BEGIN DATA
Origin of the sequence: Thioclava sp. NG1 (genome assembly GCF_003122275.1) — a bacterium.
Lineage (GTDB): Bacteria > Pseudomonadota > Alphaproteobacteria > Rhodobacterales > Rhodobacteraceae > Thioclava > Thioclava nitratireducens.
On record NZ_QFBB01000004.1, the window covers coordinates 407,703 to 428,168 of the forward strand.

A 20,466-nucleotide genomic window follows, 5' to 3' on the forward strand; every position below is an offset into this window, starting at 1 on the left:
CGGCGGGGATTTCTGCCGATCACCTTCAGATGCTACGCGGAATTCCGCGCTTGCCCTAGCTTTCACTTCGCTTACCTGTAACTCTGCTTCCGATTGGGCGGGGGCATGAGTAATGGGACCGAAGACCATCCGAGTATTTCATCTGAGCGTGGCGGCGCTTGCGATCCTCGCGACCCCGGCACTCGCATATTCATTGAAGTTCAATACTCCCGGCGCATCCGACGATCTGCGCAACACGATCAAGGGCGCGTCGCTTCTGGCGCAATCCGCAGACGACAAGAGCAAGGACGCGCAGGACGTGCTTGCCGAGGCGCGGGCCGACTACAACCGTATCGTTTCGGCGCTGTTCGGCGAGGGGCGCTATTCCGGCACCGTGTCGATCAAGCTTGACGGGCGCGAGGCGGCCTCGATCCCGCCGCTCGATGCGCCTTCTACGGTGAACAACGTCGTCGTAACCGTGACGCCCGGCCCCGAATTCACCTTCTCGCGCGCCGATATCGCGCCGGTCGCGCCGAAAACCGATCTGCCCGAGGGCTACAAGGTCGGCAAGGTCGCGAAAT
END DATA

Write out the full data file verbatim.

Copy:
Origin of the sequence: Thioclava sp. NG1 (genome assembly GCF_003122275.1) — a bacterium.
Lineage (GTDB): Bacteria > Pseudomonadota > Alphaproteobacteria > Rhodobacterales > Rhodobacteraceae > Thioclava > Thioclava nitratireducens.
On record NZ_QFBB01000004.1, the window covers coordinates 407,703 to 428,168 of the forward strand.

A 20,466-nucleotide genomic window follows, 5' to 3' on the forward strand; every position below is an offset into this window, starting at 1 on the left:
CGGCGGGGATTTCTGCCGATCACCTTCAGATGCTACGCGGAATTCCGCGCTTGCCCTAGCTTTCACTTCGCTTACCTGTAACTCTGCTTCCGATTGGGCGGGGGCATGAGTAATGGGACCGAAGACCATCCGAGTATTTCATCTGAGCGTGGCGGCGCTTGCGATCCTCGCGACCCCGGCACTCGCATATTCATTGAAGTTCAATACTCCCGGCGCATCCGACGATCTGCGCAACACGATCAAGGGCGCGTCGCTTCTGGCGCAATCCGCAGACGACAAGAGCAAGGACGCGCAGGACGTGCTTGCCGAGGCGCGGGCCGACTACAACCGTATCGTTTCGGCGCTGTTCGGCGAGGGGCGCTATTCCGGCACCGTGTCGATCAAGCTTGACGGGCGCGAGGCGGCCTCGATCCCGCCGCTCGATGCGCCTTCTACGGTGAACAACGTCGTCGTAACCGTGACGCCCGGCCCCGAATTCACCTTCTCGCGCGCCGATATCGCGCCGGTCGCGCCGAAAACCGATCTGCCCGAGGGCTACAAGGTCGGCAAGGTCGCGAAAT